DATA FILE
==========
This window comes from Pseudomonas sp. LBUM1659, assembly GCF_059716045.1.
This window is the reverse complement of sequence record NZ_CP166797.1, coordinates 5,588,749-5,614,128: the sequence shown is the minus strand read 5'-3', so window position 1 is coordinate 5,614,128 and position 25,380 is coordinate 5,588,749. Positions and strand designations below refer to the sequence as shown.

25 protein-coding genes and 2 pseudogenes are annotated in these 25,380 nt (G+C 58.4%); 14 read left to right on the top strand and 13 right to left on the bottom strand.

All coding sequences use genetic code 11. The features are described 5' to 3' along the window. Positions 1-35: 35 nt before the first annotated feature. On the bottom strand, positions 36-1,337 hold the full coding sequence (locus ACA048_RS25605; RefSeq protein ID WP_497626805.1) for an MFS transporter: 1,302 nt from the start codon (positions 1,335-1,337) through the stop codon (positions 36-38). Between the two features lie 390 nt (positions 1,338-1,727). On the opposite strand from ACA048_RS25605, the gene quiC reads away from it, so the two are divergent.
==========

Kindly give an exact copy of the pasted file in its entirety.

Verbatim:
This window comes from Pseudomonas sp. LBUM1659, assembly GCF_059716045.1.
This window is the reverse complement of sequence record NZ_CP166797.1, coordinates 5,588,749-5,614,128: the sequence shown is the minus strand read 5'-3', so window position 1 is coordinate 5,614,128 and position 25,380 is coordinate 5,588,749. Positions and strand designations below refer to the sequence as shown.

25 protein-coding genes and 2 pseudogenes are annotated in these 25,380 nt (G+C 58.4%); 14 read left to right on the top strand and 13 right to left on the bottom strand.

All coding sequences use genetic code 11. The features are described 5' to 3' along the window. Positions 1-35: 35 nt before the first annotated feature. On the bottom strand, positions 36-1,337 hold the full coding sequence (locus ACA048_RS25605; RefSeq protein ID WP_497626805.1) for an MFS transporter: 1,302 nt from the start codon (positions 1,335-1,337) through the stop codon (positions 36-38). Between the two features lie 390 nt (positions 1,338-1,727). On the opposite strand from ACA048_RS25605, the gene quiC reads away from it, so the two are divergent.